Brought to you by the letter "C"
and the number 36CLOTHING: It used to be that none of mine fit. Ever. A trend that, sadly, started way back in highschool. It was the ninties. It was grunge time. I was a late-bloomer. Underneath my sloppily oversized sweatshirts and jeans I clumsily arranged my mis-managed body into something that was vaguely human-shaped. Well, highschool human anyway. It was a sad little shape that was full of arm-bones and leg-bones and joints and bits and pieces that just hadn't yet figured out how to fit together. It was buried under layers of that good old grunge, and in warmer weather the kinds of tshirts that were popular at the time. By which I mean the fiercely unstylish kinds that make it so that nobody will ever really take the wearer seriously. Even when the wearer has no idea. Because in this case, she didn't.
Shortly after the first strange years of middle and high school came the bosom fairy, in all her drunken splendor, to bestow upon me a matronly curve that many other women would soon spend big bucks for. A bosom like mine would scrape clean every silicone farm this side of the mississippi, had it been bought and paid for; however luck wanted my goofball figure to come by this military-grade gun-rack naturally. And so I did. One reluctant cup-size at a time. And I heard things like "if you got it, flaunt it." and I did not know what that meant. And I heard things like "anything more than a handful is a waste." and I did not know what that meant. And then my button-front shirts (the handmedown ones that I still clung to) stopped buttoning entirely. And then the costume-makers for the high school musicals started shaking their heads woefully as I insisted that I was a certain size OR ELSE because I just wanted to be like the other girls. But I had no idea what that meant.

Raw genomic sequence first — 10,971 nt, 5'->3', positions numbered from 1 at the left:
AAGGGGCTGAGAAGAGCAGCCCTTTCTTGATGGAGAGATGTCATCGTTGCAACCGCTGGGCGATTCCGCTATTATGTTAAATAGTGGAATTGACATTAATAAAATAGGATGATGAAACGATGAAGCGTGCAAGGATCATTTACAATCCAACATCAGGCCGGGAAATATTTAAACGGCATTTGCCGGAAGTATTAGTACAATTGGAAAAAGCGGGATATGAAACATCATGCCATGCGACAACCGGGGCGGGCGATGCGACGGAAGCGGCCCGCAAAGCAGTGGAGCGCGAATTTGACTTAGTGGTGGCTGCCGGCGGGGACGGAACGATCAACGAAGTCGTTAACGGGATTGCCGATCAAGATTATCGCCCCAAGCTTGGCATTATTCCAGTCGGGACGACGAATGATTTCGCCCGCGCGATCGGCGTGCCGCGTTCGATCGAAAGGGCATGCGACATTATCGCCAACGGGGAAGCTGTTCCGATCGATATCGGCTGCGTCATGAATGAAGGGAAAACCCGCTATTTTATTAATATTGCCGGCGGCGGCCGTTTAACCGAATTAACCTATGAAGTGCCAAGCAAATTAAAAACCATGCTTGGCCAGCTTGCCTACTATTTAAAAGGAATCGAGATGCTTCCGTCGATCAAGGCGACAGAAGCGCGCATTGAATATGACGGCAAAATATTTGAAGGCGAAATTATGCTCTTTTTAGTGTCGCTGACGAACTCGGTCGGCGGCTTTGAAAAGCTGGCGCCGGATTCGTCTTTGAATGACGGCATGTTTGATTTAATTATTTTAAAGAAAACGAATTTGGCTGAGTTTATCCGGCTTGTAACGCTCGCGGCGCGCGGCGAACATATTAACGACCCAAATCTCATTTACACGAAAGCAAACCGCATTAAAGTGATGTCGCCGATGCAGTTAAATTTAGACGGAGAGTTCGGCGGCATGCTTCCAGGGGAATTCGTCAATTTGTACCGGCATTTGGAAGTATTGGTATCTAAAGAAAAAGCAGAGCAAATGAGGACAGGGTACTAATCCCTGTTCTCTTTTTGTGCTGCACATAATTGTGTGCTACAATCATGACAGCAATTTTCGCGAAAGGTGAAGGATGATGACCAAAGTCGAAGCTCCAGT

And underneath all those brand new curves still jangled the rest of me. Strong as a kitten and graceful as an ox. And I had the emotional fortitude of a deranged puppy to boot. Gods what a time it was.